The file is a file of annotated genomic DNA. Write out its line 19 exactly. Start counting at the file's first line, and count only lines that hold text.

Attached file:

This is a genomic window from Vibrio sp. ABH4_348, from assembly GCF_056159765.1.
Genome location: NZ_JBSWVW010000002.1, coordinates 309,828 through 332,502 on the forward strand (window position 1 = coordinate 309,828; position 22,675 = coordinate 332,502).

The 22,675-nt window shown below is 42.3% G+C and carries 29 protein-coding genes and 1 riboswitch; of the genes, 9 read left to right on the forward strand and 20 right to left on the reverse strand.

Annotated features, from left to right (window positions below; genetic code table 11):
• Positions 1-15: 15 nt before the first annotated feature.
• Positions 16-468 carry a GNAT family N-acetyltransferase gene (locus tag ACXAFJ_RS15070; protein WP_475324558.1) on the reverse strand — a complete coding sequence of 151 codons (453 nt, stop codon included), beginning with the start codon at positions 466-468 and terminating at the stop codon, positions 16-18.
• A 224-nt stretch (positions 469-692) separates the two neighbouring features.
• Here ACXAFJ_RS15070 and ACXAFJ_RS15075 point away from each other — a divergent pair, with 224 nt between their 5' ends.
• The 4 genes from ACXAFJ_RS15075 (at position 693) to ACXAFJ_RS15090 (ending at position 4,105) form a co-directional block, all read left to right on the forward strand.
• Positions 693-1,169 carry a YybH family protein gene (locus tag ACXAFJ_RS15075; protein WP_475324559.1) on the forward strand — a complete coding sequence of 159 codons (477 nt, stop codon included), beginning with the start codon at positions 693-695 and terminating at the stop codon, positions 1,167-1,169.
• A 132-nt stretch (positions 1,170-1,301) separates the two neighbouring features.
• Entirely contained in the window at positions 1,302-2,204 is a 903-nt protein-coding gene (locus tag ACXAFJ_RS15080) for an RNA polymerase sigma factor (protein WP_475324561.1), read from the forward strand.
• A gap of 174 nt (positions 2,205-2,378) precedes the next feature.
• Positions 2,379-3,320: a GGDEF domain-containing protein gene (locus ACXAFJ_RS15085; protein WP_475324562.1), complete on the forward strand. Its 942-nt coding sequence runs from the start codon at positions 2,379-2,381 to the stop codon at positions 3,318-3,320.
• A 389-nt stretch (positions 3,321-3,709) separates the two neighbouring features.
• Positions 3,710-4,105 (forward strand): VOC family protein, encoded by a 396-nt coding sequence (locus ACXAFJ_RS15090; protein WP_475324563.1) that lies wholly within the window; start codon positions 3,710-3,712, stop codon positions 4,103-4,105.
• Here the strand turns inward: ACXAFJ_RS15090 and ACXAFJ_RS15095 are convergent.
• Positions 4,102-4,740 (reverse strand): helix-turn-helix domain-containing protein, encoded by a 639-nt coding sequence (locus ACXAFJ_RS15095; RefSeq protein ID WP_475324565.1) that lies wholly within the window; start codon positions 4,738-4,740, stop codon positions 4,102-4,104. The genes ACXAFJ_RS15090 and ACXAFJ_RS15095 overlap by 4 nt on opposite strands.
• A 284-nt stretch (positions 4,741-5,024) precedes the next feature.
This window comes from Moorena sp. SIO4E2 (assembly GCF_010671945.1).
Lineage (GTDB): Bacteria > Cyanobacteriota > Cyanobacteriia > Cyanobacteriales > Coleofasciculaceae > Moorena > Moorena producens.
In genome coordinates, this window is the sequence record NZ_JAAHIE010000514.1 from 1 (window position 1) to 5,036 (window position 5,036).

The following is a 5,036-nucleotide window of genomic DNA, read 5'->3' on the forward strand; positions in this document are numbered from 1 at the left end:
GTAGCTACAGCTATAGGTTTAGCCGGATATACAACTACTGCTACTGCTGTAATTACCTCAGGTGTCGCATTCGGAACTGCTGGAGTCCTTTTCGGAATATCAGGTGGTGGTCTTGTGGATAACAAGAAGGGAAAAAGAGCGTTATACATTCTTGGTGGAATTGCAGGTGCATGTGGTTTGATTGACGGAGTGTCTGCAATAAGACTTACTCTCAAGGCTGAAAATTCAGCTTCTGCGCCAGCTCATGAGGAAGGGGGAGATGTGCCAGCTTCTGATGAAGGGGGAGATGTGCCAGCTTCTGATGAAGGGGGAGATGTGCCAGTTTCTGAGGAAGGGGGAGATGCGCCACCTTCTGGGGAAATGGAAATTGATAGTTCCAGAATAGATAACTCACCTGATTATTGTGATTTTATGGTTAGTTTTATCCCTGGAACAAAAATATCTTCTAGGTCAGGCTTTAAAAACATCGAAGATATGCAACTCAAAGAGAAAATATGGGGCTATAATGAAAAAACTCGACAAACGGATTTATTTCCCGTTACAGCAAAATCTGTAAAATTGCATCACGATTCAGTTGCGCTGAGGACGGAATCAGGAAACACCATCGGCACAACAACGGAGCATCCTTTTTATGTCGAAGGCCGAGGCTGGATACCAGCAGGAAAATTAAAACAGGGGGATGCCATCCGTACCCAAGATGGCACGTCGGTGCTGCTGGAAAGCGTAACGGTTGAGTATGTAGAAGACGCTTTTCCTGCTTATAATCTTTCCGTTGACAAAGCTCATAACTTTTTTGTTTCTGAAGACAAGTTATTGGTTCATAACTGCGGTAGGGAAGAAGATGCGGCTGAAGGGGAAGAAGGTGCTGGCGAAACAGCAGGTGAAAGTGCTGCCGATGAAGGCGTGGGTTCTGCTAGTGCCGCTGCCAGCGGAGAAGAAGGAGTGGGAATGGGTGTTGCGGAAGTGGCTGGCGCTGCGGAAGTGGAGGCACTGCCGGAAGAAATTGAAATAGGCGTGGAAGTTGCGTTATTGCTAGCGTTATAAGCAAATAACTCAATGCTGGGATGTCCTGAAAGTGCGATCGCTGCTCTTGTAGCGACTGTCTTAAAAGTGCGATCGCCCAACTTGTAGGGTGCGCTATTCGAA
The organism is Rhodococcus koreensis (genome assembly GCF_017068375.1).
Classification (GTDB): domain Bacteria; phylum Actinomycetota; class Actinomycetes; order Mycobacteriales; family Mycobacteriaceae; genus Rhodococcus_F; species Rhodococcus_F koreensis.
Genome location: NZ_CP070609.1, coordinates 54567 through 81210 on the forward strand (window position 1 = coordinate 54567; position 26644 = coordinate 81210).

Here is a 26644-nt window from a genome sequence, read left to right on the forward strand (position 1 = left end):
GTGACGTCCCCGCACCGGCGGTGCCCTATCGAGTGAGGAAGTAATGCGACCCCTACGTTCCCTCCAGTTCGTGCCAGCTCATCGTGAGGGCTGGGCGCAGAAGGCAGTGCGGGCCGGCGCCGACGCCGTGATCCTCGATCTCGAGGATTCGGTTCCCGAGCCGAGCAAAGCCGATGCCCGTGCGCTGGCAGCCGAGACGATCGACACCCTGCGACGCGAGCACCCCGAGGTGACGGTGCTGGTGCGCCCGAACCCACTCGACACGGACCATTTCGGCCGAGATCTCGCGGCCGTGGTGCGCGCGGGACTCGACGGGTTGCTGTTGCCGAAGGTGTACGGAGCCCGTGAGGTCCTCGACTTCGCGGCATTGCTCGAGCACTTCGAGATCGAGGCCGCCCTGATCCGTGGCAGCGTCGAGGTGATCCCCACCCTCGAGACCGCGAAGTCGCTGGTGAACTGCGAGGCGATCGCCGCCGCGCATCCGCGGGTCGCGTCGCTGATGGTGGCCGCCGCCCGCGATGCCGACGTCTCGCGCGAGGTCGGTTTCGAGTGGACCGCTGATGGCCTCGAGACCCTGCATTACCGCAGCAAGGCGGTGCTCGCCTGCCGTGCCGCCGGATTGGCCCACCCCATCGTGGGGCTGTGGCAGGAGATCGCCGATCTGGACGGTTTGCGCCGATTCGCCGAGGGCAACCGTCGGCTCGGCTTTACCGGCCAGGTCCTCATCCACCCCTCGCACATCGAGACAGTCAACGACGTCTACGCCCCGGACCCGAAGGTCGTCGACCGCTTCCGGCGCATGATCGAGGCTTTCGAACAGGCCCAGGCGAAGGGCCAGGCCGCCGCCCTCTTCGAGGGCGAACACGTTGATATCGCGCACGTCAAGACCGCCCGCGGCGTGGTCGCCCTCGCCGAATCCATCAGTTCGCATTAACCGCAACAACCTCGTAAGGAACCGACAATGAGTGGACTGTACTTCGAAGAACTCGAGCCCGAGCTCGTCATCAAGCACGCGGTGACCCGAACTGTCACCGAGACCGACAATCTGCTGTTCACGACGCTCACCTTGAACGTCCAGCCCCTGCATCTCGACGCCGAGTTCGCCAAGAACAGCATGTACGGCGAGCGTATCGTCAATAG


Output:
• A 284-nt stretch (positions 4,741-5,024) precedes the next feature.